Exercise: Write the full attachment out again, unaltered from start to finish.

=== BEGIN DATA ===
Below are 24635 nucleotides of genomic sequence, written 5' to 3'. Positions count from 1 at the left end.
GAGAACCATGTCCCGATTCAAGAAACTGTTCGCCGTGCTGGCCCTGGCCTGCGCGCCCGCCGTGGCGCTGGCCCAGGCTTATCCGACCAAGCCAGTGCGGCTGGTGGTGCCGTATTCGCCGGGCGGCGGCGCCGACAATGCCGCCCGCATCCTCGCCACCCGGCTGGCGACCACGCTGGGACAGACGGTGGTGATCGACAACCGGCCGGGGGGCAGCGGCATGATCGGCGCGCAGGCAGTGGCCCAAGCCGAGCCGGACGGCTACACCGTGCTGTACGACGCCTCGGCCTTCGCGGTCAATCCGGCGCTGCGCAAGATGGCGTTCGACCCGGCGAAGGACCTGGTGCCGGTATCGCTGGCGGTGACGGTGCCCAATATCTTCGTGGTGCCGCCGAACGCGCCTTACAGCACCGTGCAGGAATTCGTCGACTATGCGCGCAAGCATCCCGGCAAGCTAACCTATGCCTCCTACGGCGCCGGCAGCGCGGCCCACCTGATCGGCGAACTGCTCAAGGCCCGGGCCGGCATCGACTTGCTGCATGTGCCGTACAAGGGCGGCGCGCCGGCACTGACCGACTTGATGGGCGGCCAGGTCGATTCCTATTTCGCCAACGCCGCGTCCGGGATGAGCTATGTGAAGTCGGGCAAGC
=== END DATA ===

Below are 24635 nucleotides of genomic sequence, written 5' to 3'. Positions count from 1 at the left end.
GAGAACCATGTCCCGATTCAAGAAACTGTTCGCCGTGCTGGCCCTGGCCTGCGCGCCCGCCGTGGCGCTGGCCCAGGCTTATCCGACCAAGCCAGTGCGGCTGGTGGTGCCGTATTCGCCGGGCGGCGGCGCCGACAATGCCGCCCGCATCCTCGCCACCCGGCTGGCGACCACGCTGGGACAGACGGTGGTGATCGACAACCGGCCGGGGGGCAGCGGCATGATCGGCGCGCAGGCAGTGGCCCAAGCCGAGCCGGACGGCTACACCGTGCTGTACGACGCCTCGGCCTTCGCGGTCAATCCGGCGCTGCGCAAGATGGCGTTCGACCCGGCGAAGGACCTGGTGCCGGTATCGCTGGCGGTGACGGTGCCCAATATCTTCGTGGTGCCGCCGAACGCGCCTTACAGCACCGTGCAGGAATTCGTCGACTATGCGCGCAAGCATCCCGGCAAGCTAACCTATGCCTCCTACGGCGCCGGCAGCGCGGCCCACCTGATCGGCGAACTGCTCAAGGCCCGGGCCGGCATCGACTTGCTGCATGTGCCGTACAAGGGCGGCGCGCCGGCACTGACCGACTTGATGGGCGGCCAGGTCGATTCCTATTTCGCCAACGCCGCGTCCGGGATGAGCTATGTGAAGTCGGGCAAGC